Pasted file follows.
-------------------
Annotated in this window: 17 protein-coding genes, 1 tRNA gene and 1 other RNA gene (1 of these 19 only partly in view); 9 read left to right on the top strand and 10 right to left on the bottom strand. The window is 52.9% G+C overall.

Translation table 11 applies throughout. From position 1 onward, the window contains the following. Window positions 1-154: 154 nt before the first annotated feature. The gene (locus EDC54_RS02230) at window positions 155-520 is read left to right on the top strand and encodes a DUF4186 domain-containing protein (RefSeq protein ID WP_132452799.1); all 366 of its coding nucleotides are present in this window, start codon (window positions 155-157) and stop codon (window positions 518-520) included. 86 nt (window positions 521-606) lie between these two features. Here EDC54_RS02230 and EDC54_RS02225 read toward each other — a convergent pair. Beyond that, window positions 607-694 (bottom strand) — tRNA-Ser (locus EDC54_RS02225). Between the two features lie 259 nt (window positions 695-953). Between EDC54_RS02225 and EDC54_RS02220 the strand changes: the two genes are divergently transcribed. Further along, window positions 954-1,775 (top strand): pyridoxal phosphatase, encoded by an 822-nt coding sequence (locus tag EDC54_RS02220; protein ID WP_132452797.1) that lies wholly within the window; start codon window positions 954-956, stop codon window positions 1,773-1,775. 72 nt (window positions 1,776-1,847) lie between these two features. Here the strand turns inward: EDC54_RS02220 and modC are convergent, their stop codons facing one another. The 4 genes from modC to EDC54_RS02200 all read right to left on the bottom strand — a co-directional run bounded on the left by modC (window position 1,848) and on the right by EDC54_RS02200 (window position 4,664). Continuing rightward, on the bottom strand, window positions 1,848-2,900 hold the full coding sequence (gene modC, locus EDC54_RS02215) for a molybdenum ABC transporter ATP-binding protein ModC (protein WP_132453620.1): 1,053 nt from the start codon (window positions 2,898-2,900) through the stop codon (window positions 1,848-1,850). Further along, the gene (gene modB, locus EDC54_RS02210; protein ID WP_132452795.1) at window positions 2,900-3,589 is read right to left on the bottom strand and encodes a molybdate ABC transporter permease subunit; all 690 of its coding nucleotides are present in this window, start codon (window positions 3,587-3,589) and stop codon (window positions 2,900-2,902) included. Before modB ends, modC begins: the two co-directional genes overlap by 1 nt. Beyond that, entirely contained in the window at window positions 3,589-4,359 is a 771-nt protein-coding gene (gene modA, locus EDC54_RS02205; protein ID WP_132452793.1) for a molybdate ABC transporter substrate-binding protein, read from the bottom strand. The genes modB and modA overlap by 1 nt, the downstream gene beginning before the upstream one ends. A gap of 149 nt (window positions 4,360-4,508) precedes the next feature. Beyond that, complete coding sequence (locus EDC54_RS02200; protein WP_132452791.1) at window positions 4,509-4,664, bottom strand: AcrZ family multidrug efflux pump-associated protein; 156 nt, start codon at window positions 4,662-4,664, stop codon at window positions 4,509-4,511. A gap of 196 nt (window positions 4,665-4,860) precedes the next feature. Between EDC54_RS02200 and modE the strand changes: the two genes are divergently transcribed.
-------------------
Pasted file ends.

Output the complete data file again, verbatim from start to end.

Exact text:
Annotated in this window: 17 protein-coding genes, 1 tRNA gene and 1 other RNA gene (1 of these 19 only partly in view); 9 read left to right on the top strand and 10 right to left on the bottom strand. The window is 52.9% G+C overall.

Translation table 11 applies throughout. From position 1 onward, the window contains the following. Window positions 1-154: 154 nt before the first annotated feature. The gene (locus EDC54_RS02230) at window positions 155-520 is read left to right on the top strand and encodes a DUF4186 domain-containing protein (RefSeq protein ID WP_132452799.1); all 366 of its coding nucleotides are present in this window, start codon (window positions 155-157) and stop codon (window positions 518-520) included. 86 nt (window positions 521-606) lie between these two features. Here EDC54_RS02230 and EDC54_RS02225 read toward each other — a convergent pair. Beyond that, window positions 607-694 (bottom strand) — tRNA-Ser (locus EDC54_RS02225). Between the two features lie 259 nt (window positions 695-953). Between EDC54_RS02225 and EDC54_RS02220 the strand changes: the two genes are divergently transcribed. Further along, window positions 954-1,775 (top strand): pyridoxal phosphatase, encoded by an 822-nt coding sequence (locus tag EDC54_RS02220; protein ID WP_132452797.1) that lies wholly within the window; start codon window positions 954-956, stop codon window positions 1,773-1,775. 72 nt (window positions 1,776-1,847) lie between these two features. Here the strand turns inward: EDC54_RS02220 and modC are convergent, their stop codons facing one another. The 4 genes from modC to EDC54_RS02200 all read right to left on the bottom strand — a co-directional run bounded on the left by modC (window position 1,848) and on the right by EDC54_RS02200 (window position 4,664). Continuing rightward, on the bottom strand, window positions 1,848-2,900 hold the full coding sequence (gene modC, locus EDC54_RS02215) for a molybdenum ABC transporter ATP-binding protein ModC (protein WP_132453620.1): 1,053 nt from the start codon (window positions 2,898-2,900) through the stop codon (window positions 1,848-1,850). Further along, the gene (gene modB, locus EDC54_RS02210; protein ID WP_132452795.1) at window positions 2,900-3,589 is read right to left on the bottom strand and encodes a molybdate ABC transporter permease subunit; all 690 of its coding nucleotides are present in this window, start codon (window positions 3,587-3,589) and stop codon (window positions 2,900-2,902) included. Before modB ends, modC begins: the two co-directional genes overlap by 1 nt. Beyond that, entirely contained in the window at window positions 3,589-4,359 is a 771-nt protein-coding gene (gene modA, locus EDC54_RS02205; protein ID WP_132452793.1) for a molybdate ABC transporter substrate-binding protein, read from the bottom strand. The genes modB and modA overlap by 1 nt, the downstream gene beginning before the upstream one ends. A gap of 149 nt (window positions 4,360-4,508) precedes the next feature. Beyond that, complete coding sequence (locus EDC54_RS02200; protein WP_132452791.1) at window positions 4,509-4,664, bottom strand: AcrZ family multidrug efflux pump-associated protein; 156 nt, start codon at window positions 4,662-4,664, stop codon at window positions 4,509-4,511. A gap of 196 nt (window positions 4,665-4,860) precedes the next feature. Between EDC54_RS02200 and modE the strand changes: the two genes are divergently transcribed.